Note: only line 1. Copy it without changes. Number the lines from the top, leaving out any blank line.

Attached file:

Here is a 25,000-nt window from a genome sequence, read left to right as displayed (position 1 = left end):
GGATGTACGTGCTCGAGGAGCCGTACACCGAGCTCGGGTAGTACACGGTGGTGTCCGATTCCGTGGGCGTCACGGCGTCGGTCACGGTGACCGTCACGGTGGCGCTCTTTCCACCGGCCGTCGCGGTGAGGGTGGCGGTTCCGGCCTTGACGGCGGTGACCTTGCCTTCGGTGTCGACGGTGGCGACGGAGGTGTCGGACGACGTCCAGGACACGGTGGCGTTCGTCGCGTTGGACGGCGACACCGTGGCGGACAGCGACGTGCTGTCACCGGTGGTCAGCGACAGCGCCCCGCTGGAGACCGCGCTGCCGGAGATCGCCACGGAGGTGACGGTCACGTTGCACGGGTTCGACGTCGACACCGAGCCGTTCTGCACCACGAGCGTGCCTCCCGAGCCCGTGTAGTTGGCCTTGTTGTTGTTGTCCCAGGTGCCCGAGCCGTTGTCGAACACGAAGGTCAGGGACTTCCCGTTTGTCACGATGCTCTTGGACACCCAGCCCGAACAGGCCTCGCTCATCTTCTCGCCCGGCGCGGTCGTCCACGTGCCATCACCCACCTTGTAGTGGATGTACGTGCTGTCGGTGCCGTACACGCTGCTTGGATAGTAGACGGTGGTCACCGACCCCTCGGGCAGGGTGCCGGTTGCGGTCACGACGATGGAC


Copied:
Here is a 25,000-nt window from a genome sequence, read left to right as displayed (position 1 = left end):